New Online Option for Master of Natural Resource Stewardship Degree

Students have a new opportunity to join a legacy of Colorado State University graduates who have become leading managers for some of the nation’s most prominent natural resource management organizations -- without coming to campus. CSU has launched an online option of its Master of Natural Resource Stewardship (M.N.R.S.), designed for mid-level natural resource professionals who are looking to obtain the skills and knowledge necessary for advancement opportunities.

The natural resources management degree is a product of the Department of Forest and Rangeland Stewardship in CSU’s Warner College of Natural Resources, the most comprehensive college of its kind in the nation.

“CSU’s Department of Forest and Rangeland Stewardship has a 110-year history and reputation of excellence in leading the conservation and sustainable stewardship of our natural resources to balance both societal and environmental needs,” said Frederick “Skip” Smith, head of the department. “As we face new and more complex challenges, the need for well-trained natural resource managers is greater than ever.”

The program is at the forefront of natural resource education, transforming students into well-rounded leaders equipped with a comprehensive understanding of dynamic natural resource systems. Students learn how to solve real-world challenges through applicable, science-based management solutions. The curriculum is designed to address current and future issues facing the industry, with courses that cover topics such as natural environmental processes and how they interact with human systems, degraded landscape restoration principles, and the National Environmental Policy Act.

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Student Taylor Hunter Selected For SAF Forest Policy Internship In D.C.

Colorado State University student Taylor Hunter, natural resource management ‘15, will spend her summer in Washington D.C. working with the nation’s leaders on national environmental policy issues. She was selected for the prestigious Society for American Foresters’ Henry Clepper Forest Policy Internship which selects only one intern each year from across the nation.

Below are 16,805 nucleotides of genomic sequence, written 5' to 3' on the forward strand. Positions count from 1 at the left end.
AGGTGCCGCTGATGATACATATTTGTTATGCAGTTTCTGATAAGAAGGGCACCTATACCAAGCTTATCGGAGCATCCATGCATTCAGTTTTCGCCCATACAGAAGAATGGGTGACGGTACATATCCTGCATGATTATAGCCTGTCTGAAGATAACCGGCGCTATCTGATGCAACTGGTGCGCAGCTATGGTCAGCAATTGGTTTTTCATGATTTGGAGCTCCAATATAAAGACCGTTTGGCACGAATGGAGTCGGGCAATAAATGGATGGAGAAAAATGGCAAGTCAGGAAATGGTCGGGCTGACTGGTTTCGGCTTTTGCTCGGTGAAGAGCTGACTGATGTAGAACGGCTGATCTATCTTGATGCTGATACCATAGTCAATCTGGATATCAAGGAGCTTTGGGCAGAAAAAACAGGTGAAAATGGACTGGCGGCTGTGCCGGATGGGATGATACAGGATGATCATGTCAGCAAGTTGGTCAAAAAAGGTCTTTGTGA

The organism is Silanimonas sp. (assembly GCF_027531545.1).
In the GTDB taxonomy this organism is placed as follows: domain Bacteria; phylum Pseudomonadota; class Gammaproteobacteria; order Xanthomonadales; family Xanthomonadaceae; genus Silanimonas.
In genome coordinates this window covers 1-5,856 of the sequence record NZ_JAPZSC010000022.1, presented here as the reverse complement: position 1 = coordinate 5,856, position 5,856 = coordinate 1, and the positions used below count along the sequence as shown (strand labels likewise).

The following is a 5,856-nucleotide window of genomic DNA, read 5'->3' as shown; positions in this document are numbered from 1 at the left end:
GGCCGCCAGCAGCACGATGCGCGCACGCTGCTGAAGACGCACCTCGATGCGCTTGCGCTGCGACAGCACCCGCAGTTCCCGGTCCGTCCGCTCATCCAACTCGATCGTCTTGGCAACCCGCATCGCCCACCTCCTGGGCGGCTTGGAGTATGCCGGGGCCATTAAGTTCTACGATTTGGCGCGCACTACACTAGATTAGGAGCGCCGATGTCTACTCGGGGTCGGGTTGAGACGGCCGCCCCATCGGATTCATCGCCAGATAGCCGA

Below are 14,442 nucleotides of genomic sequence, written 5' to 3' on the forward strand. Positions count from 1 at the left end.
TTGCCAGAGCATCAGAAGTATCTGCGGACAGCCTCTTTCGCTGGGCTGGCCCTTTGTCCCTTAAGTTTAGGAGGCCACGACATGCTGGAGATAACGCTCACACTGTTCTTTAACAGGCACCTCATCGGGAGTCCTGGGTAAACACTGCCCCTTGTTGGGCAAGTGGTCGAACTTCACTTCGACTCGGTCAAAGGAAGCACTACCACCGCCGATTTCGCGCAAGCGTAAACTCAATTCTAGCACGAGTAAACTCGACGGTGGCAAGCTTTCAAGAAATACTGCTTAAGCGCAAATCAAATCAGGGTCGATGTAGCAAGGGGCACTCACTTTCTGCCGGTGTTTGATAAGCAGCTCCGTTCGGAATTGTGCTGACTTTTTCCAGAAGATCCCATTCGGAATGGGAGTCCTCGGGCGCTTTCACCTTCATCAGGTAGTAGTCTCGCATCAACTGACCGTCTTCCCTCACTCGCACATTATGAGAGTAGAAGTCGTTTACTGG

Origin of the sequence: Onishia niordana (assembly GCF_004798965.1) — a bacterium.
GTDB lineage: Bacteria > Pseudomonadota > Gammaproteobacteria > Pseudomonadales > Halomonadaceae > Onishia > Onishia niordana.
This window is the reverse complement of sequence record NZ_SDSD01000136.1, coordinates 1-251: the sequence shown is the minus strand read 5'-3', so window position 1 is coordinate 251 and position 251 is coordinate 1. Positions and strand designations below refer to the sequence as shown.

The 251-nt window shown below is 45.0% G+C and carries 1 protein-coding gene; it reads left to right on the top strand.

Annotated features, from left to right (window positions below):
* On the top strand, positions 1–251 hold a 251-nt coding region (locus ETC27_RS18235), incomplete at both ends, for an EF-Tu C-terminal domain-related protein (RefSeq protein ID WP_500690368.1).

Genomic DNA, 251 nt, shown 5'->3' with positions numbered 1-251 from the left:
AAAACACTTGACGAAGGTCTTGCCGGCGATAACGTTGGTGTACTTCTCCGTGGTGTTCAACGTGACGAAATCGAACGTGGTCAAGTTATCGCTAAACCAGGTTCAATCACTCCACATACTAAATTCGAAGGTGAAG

The paid internship provides an opportunity for students to see how SAF and other forestry-related organizations engage on national natural resource policy issues. Hunter will serve as assistant to the SAF Forest Policy Team and will prepare background reports, monitor environmental and natural resource legislation, and provide liaison to other environmental and natural resource organizations.

While in D.C., she will help SAF as they work with the administration on integrating forest policy into climate change policy, pushing solutions to wildland fire mitigation and funding, finding ways to accelerate management on federal lands and improving the National Environmental Policy Act (NEPA) process. She will attend congressional hearings and participate in meetings with congressional staff, agencies and partner groups in order to advise them on forest policy. She will also get the chance to write articles for the Forestry Source and the Journal of Forestry.

Branching Out
Hunter feels honored to have been accepted for the SAF internship and hopes it can be an inspiration to others. “I hope my involvement in this internship inspires other people to know that they can do something amazing and make a difference, because I’m no different than anyone else,” she said.  “Going to D.C. is so exciting because it will allow me to branch out. I come from a really big family, so we never really traveled much.”

In high school, Hunter knew she wanted to promote sustainability and go to a large university, so she applied to CSU and chose a major in its Warner College of Natural Resources. A first generation student and the second oldest in a family of six siblings, she is paying her way through school and currently works with the Colorado State Forest Service. Hunter has also received support from scholarships at CSU, such as the The Leon H. and Katherine Rust Hurd Scholarship which she received in 2013.

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CSU and School of Mines Studying the Mountain Pine Beetle Impact on Water Quality and Quantity

Researchers from Colorado State University (CSU) and the Colorado School of Mines (CSM) are collaborating on a 5-year, $3 million study funded by two 2012 National Science Foundation Water Sustainment and Climate Program grants. The study is focusing on potential water resource changes resulting from the mountain pine beetle (MPB) epidemic by examining changes in climate, forested ecosystems altered by pine beetle impacts, biogeochemical processes, and resource management practices. The study’s locations are the Platte and Colorado River basins. Each school is researching specific components of the overall, collaborative project.

The $648,929 CSU grant funds the social science portion of the study. Professor John Stednick of CSU's Department of Forest and Rangeland Stewardship is the Principal Investigator (PI) and Associate Professor Stuart Cottrell, Department of Human Dimensions of Natural Resources, is the Co-PI. Mike Czaja, a FRS postdoctoral fellow, is also participating. The CSM researchers, funded by a separate grant of $2,307,644, include faculty, postdoctoral fellows, and graduate students representing the Departments of Geology and Geological Engineering and Civil and Environmental Engineering. The CSM PI is Associate Professor Reed Maxwell, professor of hydrology at CSM.
 

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